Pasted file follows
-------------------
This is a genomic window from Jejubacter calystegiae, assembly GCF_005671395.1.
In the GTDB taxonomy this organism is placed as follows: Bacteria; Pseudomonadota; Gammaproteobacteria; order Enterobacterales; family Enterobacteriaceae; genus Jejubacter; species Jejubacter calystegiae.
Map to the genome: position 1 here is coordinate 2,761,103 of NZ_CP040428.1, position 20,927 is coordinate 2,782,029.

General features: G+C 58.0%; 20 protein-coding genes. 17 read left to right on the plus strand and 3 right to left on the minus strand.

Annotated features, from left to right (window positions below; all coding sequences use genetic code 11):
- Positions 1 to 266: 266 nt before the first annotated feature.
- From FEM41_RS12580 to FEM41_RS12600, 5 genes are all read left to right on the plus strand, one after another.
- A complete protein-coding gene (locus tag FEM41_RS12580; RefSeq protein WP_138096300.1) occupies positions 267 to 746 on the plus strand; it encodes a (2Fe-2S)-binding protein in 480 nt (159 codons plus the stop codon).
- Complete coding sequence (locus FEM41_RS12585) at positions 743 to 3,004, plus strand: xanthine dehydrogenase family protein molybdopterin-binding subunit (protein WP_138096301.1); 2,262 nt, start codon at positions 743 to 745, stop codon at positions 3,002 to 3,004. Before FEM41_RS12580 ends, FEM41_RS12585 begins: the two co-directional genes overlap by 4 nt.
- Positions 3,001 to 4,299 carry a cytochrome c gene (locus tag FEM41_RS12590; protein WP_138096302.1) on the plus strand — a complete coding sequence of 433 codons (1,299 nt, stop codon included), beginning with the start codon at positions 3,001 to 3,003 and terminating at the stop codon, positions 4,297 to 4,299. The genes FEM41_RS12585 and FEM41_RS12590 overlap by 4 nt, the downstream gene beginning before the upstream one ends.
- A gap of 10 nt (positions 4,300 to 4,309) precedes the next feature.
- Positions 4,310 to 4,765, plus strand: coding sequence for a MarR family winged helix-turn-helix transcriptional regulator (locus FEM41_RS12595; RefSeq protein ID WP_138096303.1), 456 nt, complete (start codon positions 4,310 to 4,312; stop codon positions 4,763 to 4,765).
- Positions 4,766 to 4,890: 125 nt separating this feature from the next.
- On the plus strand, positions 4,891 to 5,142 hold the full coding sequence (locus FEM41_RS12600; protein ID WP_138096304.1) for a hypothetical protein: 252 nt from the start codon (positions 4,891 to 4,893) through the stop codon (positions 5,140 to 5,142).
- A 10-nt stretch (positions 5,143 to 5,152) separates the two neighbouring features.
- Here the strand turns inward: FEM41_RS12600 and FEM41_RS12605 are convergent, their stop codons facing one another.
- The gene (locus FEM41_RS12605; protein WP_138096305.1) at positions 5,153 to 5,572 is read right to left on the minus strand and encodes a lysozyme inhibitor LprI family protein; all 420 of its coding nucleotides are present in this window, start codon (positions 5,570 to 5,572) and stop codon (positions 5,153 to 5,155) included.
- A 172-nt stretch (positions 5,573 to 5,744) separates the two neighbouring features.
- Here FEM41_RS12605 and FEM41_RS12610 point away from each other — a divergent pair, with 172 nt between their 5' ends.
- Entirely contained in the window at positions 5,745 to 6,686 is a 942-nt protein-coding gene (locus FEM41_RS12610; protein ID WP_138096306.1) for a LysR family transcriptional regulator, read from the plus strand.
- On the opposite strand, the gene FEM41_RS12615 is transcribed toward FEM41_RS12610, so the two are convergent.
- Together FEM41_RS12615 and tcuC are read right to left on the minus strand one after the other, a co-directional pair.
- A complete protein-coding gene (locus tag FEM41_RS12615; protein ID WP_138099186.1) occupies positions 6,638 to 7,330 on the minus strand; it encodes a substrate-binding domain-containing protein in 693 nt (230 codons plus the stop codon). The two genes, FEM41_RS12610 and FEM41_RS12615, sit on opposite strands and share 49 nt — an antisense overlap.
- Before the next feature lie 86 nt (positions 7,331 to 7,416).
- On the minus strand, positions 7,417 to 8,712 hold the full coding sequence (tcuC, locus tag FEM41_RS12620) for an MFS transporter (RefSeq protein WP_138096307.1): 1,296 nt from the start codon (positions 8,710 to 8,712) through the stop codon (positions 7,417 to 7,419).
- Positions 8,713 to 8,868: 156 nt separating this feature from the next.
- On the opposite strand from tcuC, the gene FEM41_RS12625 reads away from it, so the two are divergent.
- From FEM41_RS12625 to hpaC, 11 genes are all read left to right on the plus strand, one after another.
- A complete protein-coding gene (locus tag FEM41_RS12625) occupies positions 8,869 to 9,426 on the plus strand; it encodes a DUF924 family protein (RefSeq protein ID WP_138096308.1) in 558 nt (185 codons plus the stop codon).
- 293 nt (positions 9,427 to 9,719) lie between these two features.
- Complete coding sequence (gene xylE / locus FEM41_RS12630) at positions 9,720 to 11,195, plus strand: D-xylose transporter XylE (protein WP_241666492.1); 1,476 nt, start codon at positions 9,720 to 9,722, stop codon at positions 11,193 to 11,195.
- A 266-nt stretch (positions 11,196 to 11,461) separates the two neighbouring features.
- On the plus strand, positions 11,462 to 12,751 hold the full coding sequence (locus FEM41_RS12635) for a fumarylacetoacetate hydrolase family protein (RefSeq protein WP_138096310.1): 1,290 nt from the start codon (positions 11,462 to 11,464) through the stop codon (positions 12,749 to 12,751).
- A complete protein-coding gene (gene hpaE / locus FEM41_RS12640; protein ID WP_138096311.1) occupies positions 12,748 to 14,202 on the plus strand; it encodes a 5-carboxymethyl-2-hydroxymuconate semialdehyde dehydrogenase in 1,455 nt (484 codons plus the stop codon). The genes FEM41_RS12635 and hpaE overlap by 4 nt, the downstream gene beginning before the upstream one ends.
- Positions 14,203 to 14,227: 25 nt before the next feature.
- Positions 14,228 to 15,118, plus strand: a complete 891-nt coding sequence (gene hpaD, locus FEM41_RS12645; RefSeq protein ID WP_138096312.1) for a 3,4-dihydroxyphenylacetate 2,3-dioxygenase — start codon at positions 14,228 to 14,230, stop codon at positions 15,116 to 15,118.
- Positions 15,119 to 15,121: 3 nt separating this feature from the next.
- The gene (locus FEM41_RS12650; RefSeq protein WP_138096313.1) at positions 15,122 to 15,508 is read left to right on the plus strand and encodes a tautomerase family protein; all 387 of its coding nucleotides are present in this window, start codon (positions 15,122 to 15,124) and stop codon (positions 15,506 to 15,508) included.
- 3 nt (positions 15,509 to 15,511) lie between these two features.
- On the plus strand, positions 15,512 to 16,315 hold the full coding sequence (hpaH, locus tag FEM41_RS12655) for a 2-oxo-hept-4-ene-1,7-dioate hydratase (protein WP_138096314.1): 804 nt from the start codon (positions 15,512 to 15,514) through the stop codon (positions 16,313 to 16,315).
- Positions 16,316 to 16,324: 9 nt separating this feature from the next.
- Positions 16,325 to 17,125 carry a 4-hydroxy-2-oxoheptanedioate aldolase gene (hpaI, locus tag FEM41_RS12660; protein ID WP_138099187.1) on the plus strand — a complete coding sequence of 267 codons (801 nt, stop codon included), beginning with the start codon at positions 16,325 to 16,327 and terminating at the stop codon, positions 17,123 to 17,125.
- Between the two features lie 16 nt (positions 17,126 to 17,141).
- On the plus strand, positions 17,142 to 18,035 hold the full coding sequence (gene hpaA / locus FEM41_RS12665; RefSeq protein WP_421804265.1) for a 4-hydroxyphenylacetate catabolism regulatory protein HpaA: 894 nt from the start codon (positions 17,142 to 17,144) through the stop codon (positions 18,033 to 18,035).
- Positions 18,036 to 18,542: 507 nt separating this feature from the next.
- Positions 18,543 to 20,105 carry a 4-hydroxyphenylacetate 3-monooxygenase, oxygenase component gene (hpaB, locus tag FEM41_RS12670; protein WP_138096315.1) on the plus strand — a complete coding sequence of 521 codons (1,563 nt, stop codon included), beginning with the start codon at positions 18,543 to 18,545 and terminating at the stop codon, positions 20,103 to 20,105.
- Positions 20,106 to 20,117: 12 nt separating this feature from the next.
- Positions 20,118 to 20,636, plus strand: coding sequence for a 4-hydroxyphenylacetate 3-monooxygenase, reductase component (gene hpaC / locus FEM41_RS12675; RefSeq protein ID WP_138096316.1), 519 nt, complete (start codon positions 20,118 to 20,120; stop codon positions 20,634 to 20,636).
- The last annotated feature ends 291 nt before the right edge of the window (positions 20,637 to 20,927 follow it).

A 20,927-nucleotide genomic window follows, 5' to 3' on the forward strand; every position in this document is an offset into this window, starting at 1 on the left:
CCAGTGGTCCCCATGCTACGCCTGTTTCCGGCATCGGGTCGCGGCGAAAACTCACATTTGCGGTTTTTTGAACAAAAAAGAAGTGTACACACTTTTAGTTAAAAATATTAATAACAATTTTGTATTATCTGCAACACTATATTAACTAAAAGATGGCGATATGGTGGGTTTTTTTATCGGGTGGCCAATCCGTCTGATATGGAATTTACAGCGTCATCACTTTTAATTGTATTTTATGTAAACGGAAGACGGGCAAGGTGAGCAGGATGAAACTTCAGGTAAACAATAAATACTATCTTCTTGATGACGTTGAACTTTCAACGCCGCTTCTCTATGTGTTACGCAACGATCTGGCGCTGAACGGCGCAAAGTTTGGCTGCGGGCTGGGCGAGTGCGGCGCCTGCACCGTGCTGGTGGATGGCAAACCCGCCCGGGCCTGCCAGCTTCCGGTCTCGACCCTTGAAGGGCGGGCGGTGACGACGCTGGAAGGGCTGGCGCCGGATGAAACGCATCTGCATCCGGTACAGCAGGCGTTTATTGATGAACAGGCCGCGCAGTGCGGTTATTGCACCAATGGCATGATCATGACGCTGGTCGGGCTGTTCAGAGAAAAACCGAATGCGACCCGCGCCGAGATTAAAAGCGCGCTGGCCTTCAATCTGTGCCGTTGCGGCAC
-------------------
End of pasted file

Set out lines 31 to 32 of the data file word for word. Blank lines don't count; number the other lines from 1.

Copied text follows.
- Complete coding sequence (gene xylE / locus FEM41_RS12630) at positions 9,720 to 11,195, plus strand: D-xylose transporter XylE (protein WP_241666492.1); 1,476 nt, start codon at positions 9,720 to 9,722, stop codon at positions 11,193 to 11,195.
- A 266-nt stretch (positions 11,196 to 11,461) separates the two neighbouring features.